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Civil Action No. 3:10CV08-HEH (E.D. Va. Apr. 11, 2012)

Civil Action No. 3:10CV08-HEH


SAMUEL RICARDO HATCHER, JR., Petitioner, v. GENE M. JOHNSON, Respondent.

Civil Action No. _________


(Dismissing Successive § 2254 Petition)

Samuel Ricardo Hatcher, Jr., a Virginia state prisoner proceeding pro se, brings this petition for a writ of habeas corpus pursuant to 28 U.S.C. § 2254 ("§ 2254 Petition"). On January 10, 2011, by Memorandum Opinion and Order, the Court dismissed Hatcher's claims and denied the § 2254 Petition. Hatcher v. Johnson, No. 3:10CV008-HEH, 2011 WL 102718, at *3 (E.D. Va. Jan. 10, 2011). Hatcher did not appeal. On December 31, 2012, Hatcher submitted a "PETITION FOR TRANSPORT" requesting "that he be transported to show cause why the merits are crucial and need to be addressed in a swift ma[nn]er." (Pet. Transport 1.) Because this petition was filed after the twenty-eight day period for filing a motion pursuant to Federal Rule of Civil Procedure 59, the Court deems Hatcher's Petition for Transport as a motion pursuant to Federal Rule of Civil Procedure 60(b). See In re Burnley, 988 F.2d 1, 2-3 (4th Cir. 1992); Fed R. Civ. P. 59(b), 60(b)(6).

This is the date Hatcher swears he placed his petition in the prison mailing system and, thus, the date the Court deems the petition filed. See Houston v. Lack, 487 U.S. 266, 276 (1988).

The Antiterrorism and Effective Death Penalty Act of 1996 restricted the jurisdiction of the district courts to hear second or successive applications for federal habeas corpus relief by prisoners attacking the validity of their convictions and sentences by establishing a "'gatekeeping' mechanism." Felker v. Turpin, 518 U.S. 651, 657 (1996). Specifically, "[b]efore a second or successive application permitted by this section is filed in the district court, the applicant shall move in the appropriate court of appeals for an order authorizing the district court to consider the application." 28 U.S.C. § 2244(b)(3)(A). The United States Court of Appeals for the Fourth Circuit has held "that district courts must treat Rule 60(b) motions as successive collateral review applications when failing to do so would allow the applicant to 'evade the bar against relitigation of claims presented in a prior application or the bar against litigation of claims not presented in a prior application.'" United States v. Winestock, 340 F.3d 200, 206 (4th Cir. 2003) (quoting Calderon v. Thompson, 523 U.S. 538, 553 (1998)).

The Fourth Circuit provides the following guidance in distinguishing between a proper Rule 60(b) motion or an improper successive habeas application:

[A] motion directly attacking the prisoner's conviction or sentence will usually amount to a successive application, while a motion seeking a remedy for some defect in the collateral review process will generally be deemed a proper motion to reconsider. Thus, a brand-new, free-standing allegation of constitutional error in the underlying criminal judgment will virtually always implicate the rules governing successive applications. Similarly, new legal arguments or proffers of additional evidence will usually signify that the prisoner is not seeking relief available under Rule 60(b) but is instead continuing his collateral attack on his conviction or sentence.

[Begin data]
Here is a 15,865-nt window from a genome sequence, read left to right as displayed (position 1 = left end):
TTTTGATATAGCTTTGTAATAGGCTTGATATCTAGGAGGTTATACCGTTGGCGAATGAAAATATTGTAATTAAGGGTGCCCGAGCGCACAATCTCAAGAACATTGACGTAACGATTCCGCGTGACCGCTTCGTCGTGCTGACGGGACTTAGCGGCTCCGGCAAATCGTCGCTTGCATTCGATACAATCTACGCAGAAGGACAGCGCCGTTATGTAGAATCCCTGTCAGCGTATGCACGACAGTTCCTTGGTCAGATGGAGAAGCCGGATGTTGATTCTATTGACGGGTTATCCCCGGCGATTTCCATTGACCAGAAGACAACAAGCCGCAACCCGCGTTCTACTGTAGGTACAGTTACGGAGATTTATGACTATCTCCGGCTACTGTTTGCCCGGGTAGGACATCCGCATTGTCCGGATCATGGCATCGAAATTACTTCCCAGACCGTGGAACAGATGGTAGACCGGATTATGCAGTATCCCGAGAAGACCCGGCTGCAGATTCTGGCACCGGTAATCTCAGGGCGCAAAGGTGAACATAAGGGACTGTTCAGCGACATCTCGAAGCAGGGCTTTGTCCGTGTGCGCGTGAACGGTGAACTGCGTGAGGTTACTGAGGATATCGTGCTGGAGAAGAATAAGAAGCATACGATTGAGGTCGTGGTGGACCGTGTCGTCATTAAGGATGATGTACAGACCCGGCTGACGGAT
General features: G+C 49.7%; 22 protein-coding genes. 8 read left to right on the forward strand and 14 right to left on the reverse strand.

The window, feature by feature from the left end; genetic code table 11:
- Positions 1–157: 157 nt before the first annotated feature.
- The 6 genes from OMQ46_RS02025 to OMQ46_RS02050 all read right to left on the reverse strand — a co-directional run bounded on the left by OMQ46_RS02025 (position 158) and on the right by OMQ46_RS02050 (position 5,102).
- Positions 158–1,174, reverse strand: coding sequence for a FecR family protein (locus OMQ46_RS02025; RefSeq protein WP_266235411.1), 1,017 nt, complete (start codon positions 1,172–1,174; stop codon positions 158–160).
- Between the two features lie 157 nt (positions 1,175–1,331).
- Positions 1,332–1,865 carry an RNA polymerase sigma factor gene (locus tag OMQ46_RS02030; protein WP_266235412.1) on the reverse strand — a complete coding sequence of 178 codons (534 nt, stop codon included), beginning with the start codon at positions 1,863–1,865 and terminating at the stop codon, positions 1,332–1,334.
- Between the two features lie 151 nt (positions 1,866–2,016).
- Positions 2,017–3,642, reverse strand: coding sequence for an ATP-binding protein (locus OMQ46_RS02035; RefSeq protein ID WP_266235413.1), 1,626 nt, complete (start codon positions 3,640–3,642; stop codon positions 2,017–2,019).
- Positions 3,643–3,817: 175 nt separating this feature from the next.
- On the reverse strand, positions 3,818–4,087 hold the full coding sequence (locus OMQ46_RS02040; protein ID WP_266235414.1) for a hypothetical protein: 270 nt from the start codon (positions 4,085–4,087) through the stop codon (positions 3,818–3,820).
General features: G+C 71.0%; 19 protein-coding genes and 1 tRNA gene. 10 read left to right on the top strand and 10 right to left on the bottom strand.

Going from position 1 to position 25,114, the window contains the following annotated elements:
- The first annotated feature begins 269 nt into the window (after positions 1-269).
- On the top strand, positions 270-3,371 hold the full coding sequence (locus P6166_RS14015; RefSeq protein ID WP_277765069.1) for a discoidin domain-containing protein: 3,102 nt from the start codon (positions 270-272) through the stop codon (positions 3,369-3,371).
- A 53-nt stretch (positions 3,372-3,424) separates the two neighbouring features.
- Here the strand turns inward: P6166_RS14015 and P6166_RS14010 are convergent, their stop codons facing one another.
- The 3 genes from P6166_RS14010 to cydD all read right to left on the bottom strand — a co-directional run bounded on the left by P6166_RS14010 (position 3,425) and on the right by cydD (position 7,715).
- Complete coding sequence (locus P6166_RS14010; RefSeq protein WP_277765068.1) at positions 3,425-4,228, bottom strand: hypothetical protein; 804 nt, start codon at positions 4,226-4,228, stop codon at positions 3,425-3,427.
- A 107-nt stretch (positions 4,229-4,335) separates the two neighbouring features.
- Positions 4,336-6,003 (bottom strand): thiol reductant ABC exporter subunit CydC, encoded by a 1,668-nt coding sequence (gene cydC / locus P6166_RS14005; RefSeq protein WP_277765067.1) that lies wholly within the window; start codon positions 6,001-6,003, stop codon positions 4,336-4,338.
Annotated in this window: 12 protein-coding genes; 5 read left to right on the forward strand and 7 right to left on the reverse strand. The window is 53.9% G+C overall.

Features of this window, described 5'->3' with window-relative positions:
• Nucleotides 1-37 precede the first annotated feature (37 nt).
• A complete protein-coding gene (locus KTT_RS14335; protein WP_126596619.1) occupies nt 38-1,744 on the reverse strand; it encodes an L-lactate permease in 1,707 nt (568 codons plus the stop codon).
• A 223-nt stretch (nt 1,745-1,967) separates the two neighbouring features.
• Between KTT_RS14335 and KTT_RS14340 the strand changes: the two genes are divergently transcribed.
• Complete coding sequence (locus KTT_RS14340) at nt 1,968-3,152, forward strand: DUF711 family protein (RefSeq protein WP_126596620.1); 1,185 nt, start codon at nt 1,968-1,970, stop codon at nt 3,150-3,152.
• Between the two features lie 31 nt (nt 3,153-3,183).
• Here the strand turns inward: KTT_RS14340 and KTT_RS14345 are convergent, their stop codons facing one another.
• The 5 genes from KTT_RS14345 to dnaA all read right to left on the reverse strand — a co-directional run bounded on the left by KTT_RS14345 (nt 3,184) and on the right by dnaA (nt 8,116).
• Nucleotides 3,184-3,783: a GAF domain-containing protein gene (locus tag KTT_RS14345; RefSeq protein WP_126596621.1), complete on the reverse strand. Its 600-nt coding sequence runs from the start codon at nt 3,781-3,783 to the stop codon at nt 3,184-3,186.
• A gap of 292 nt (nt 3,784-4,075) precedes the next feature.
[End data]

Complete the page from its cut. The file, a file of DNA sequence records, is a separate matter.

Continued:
at 207 (internal citation omitted).

Hatcher's petition does not raise procedural defects in this Court's § 2254 review process. Rather, Hatcher continues to challenge his underlying conviction. The petition must, therefore, be treated as a successive § 2254 petition. See id. Accordingly, Hatcher's Petition for Transport (Dk. No. 18) will be dismissed for want of jurisdiction. Because it appears that Hatcher may be unaware of the Court's January 10, 2011 Memorandum Opinion and Order, the Clerk will be directed to send Hatcher a copy of those documents.

An appeal may not be taken from the final order in a § 2254 proceeding unless a judge issues a certificate of appealability ("COA"). 28 U.S.C. § 2253(c)(1)(B). A COA will not issue unless a prisoner makes "a substantial showing of the denial of a constitutional right." 28 U.S.C. § 2253(c)(2). This requirement is satisfied only when "reasonable jurists could debate whether (or, for that matter, agree that) the petition should have been resolved in a different manner or that the issues presented were 'adequate to deserve encouragement to proceed further.'" Slack v. McDaniel, 529 U.S. 473,484 (2000) (quoting Barefoot v. Estelle, 463 U.S. 880, 893 n.4 (1983)). Hatcher fails to satisfy this standard. Accordingly, a certificate of appealability will be denied.

An appropriate Order will accompany this Memorandum Opinion..



Richmond, Virginia